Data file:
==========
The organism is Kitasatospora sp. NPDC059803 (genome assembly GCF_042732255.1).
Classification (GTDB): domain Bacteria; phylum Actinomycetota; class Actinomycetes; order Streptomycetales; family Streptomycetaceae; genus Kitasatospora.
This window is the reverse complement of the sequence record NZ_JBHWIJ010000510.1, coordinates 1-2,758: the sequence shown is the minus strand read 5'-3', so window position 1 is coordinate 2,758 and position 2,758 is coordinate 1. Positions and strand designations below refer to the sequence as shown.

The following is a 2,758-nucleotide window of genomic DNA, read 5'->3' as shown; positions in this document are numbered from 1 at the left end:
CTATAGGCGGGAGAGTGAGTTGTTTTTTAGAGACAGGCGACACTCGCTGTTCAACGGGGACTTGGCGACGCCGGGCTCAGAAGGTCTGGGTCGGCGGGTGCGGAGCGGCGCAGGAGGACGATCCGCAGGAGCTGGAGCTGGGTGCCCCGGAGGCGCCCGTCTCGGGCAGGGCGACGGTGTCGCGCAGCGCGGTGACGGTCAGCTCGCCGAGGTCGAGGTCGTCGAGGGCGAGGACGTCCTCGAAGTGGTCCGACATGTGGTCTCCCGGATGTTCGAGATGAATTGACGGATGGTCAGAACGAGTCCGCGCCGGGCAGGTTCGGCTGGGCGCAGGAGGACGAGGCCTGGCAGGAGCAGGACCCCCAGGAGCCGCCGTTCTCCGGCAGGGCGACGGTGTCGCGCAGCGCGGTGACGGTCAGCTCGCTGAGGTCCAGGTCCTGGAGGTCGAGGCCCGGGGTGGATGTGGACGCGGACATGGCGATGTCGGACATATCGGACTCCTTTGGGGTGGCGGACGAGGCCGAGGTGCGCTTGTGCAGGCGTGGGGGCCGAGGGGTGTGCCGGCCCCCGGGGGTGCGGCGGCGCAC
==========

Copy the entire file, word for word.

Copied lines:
The organism is Kitasatospora sp. NPDC059803 (genome assembly GCF_042732255.1).
Classification (GTDB): domain Bacteria; phylum Actinomycetota; class Actinomycetes; order Streptomycetales; family Streptomycetaceae; genus Kitasatospora.
This window is the reverse complement of the sequence record NZ_JBHWIJ010000510.1, coordinates 1-2,758: the sequence shown is the minus strand read 5'-3', so window position 1 is coordinate 2,758 and position 2,758 is coordinate 1. Positions and strand designations below refer to the sequence as shown.

The following is a 2,758-nucleotide window of genomic DNA, read 5'->3' as shown; positions in this document are numbered from 1 at the left end:
CTATAGGCGGGAGAGTGAGTTGTTTTTTAGAGACAGGCGACACTCGCTGTTCAACGGGGACTTGGCGACGCCGGGCTCAGAAGGTCTGGGTCGGCGGGTGCGGAGCGGCGCAGGAGGACGATCCGCAGGAGCTGGAGCTGGGTGCCCCGGAGGCGCCCGTCTCGGGCAGGGCGACGGTGTCGCGCAGCGCGGTGACGGTCAGCTCGCCGAGGTCGAGGTCGTCGAGGGCGAGGACGTCCTCGAAGTGGTCCGACATGTGGTCTCCCGGATGTTCGAGATGAATTGACGGATGGTCAGAACGAGTCCGCGCCGGGCAGGTTCGGCTGGGCGCAGGAGGACGAGGCCTGGCAGGAGCAGGACCCCCAGGAGCCGCCGTTCTCCGGCAGGGCGACGGTGTCGCGCAGCGCGGTGACGGTCAGCTCGCTGAGGTCCAGGTCCTGGAGGTCGAGGCCCGGGGTGGATGTGGACGCGGACATGGCGATGTCGGACATATCGGACTCCTTTGGGGTGGCGGACGAGGCCGAGGTGCGCTTGTGCAGGCGTGGGGGCCGAGGGGTGTGCCGGCCCCCGGGGGTGCGGCGGCGCAC